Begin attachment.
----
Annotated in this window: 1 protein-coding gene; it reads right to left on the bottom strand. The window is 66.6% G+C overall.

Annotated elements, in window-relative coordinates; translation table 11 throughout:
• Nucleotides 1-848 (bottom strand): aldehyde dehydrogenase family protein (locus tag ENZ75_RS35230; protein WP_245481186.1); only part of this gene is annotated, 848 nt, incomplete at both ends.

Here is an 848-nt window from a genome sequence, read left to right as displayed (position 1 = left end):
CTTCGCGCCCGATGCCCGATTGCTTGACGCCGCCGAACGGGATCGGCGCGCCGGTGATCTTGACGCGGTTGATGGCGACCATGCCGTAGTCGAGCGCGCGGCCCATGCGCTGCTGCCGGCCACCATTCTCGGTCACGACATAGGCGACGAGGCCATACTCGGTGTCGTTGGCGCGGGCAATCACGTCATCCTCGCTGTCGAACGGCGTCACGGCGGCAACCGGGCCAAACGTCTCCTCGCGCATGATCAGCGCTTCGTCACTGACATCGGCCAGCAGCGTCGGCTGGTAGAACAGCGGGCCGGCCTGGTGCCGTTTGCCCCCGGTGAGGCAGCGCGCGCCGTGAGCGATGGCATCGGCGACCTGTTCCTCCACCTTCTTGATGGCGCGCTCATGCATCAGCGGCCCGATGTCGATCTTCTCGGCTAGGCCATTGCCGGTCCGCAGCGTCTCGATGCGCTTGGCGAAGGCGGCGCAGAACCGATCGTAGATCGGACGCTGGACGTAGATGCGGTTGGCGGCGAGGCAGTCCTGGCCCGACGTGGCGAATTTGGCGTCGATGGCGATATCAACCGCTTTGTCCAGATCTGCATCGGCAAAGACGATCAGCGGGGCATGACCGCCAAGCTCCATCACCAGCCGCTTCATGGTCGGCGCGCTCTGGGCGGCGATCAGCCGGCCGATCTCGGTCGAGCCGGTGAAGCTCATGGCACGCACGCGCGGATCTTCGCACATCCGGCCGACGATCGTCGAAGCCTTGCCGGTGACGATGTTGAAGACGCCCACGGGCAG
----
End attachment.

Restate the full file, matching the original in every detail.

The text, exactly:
Annotated in this window: 1 protein-coding gene; it reads right to left on the bottom strand. The window is 66.6% G+C overall.

Annotated elements, in window-relative coordinates; translation table 11 throughout:
• Nucleotides 1-848 (bottom strand): aldehyde dehydrogenase family protein (locus tag ENZ75_RS35230; protein WP_245481186.1); only part of this gene is annotated, 848 nt, incomplete at both ends.

Here is an 848-nt window from a genome sequence, read left to right as displayed (position 1 = left end):
CTTCGCGCCCGATGCCCGATTGCTTGACGCCGCCGAACGGGATCGGCGCGCCGGTGATCTTGACGCGGTTGATGGCGACCATGCCGTAGTCGAGCGCGCGGCCCATGCGCTGCTGCCGGCCACCATTCTCGGTCACGACATAGGCGACGAGGCCATACTCGGTGTCGTTGGCGCGGGCAATCACGTCATCCTCGCTGTCGAACGGCGTCACGGCGGCAACCGGGCCAAACGTCTCCTCGCGCATGATCAGCGCTTCGTCACTGACATCGGCCAGCAGCGTCGGCTGGTAGAACAGCGGGCCGGCCTGGTGCCGTTTGCCCCCGGTGAGGCAGCGCGCGCCGTGAGCGATGGCATCGGCGACCTGTTCCTCCACCTTCTTGATGGCGCGCTCATGCATCAGCGGCCCGATGTCGATCTTCTCGGCTAGGCCATTGCCGGTCCGCAGCGTCTCGATGCGCTTGGCGAAGGCGGCGCAGAACCGATCGTAGATCGGACGCTGGACGTAGATGCGGTTGGCGGCGAGGCAGTCCTGGCCCGACGTGGCGAATTTGGCGTCGATGGCGATATCAACCGCTTTGTCCAGATCTGCATCGGCAAAGACGATCAGCGGGGCATGACCGCCAAGCTCCATCACCAGCCGCTTCATGGTCGGCGCGCTCTGGGCGGCGATCAGCCGGCCGATCTCGGTCGAGCCGGTGAAGCTCATGGCACGCACGCGCGGATCTTCGCACATCCGGCCGACGATCGTCGAAGCCTTGCCGGTGACGATGTTGAAGACGCCCACGGGCAG